From the Foreword:
The present bulletin is another in the Office of Education's long established series on education in other countries. This bulletin deals with some of the most apparent educational trends at the present time in European affiliated areas of the Caribbean. These include the British, Netherlands, and French affiliated areas. The educational ties of these areas with the United States add importance and interest to such a study. To cite just one example, more than 1,400 students from the British Caribbean areas alone were enrolled in institutions of higher learning in the United States during the 1958-59 school year, according to published statistics of the privately supported Institute of International Education. Information in this bulletin is based in considerable part on direct observation by the author of educational institutions and practices, and on discussions with educational and other specialists, in certain of the Caribbean areas during the latter part of 1958. These observations and discussions were supplemented by extensive study of published source materials and other writings on the area generally and its educational patterns and facilities.

Social and Economic Studies, Vol. 17 (Journal)

Social and Economic Studies, Vol. 17, No. 4, Jamaica: ISER, December 1968.

The Prestige Ranking of Occupations: Problems of Method and Interpretation Suggested by a Study in Guyana, by Sara Graham & David Beckles.

Cultural Pluralism and Sociological Theory: A Critique and Re-evaluation, by Malcolm Cross.

Demographic-Resource Push in Rural Migration, by R.N. Harris & E.S. Steer.

Higglering in Jamaica and the Mystique of Pure Competition, by Douglas G. Norvell & Marian K. Thompson.

Motives and Objectives of Migration: Selective Migration and Preferences toward Rural and Urban Life, by Leatrice D. MacDonald & John S. MacDonald.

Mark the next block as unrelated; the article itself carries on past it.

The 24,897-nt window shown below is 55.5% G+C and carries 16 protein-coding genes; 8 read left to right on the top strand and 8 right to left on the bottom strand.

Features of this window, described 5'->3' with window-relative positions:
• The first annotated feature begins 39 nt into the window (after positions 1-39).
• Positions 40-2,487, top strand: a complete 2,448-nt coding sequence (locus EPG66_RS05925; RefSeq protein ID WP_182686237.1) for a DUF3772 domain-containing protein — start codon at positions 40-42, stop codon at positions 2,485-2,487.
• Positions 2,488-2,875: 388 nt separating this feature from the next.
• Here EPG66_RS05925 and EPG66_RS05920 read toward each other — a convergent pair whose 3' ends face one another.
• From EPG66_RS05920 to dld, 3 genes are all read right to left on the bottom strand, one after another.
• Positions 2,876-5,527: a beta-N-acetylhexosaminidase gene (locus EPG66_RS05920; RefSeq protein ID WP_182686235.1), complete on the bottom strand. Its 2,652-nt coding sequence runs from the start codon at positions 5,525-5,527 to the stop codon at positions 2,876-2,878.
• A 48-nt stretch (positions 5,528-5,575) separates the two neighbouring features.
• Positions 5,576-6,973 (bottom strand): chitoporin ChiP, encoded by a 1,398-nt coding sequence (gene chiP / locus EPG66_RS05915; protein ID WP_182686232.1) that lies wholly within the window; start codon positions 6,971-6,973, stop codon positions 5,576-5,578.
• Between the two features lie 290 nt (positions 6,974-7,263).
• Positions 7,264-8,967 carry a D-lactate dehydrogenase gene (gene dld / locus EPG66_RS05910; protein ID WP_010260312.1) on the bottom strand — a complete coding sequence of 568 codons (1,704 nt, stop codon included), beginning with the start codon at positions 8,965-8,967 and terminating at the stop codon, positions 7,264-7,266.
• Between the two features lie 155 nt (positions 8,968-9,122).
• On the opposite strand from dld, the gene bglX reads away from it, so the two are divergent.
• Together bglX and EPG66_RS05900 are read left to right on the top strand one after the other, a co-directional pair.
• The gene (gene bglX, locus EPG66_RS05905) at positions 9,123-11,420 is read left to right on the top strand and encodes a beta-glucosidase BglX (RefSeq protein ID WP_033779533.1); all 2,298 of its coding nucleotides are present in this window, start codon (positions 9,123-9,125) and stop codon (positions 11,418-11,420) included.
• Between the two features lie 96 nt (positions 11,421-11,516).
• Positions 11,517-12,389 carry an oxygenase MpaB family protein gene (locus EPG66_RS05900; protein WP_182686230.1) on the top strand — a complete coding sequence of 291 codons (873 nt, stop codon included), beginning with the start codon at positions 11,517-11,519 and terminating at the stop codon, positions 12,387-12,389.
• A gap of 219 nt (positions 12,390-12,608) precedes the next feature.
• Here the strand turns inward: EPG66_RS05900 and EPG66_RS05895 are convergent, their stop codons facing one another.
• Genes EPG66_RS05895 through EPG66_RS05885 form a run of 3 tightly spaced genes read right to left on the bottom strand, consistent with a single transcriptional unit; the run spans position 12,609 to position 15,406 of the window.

The Effect of the Home on the School in Trinidad, by P.B. Dyer.

Some Financial Aspects of United States Contribution to the alliance for Progress, by Karel Holbik.

Impact of the Tea Industry on the Growth of the Ceylonese Economy, by Youngil Lim.

The Effects of Relative Changes in Final Demands on Industrial Outputs: A Note, by A.A. Francis.

West Indians in Canada: The Household Help Scheme, by Frances Henry.

Monday, February 6, 2017

Ballads for Jamaicans

Norman, Alma, Ballads for Jamaicans, Kingston?: Alma Norman, n.d.

”Jamaican is our name”.

Ysassi – Defender of Jamaica.

Henry Morgan Remembers.

Judgment at Port Royal.

Queen Nanny’s Town.

Cudjoe and the man from Westmoreland.

Cuffey in Havana.

Revolt of Chief Tacky.

The Legend of the Golden Table.

Three Finger Jack.

The Curse of Rose Hall.

Lament for Sam Sharpe.

The Mountain Men.

Ballad of ’65.

”George William Gordon! Where are you now?”

Jamaica Wanderers.

Estudios Sociales, Año VII, Nums. 1- 2 (Journal)

Estudios Sociales, Año VII, Nums. 1-2 (Ene - Jun 1974).

Situación y tendencias demográficas actuales en la República Dominicana, por Nelson Ramírez.

Elementos para una mejor comprensión y evaluación de la política poblacional de la República Dominicana, por Manuel M. Ortega.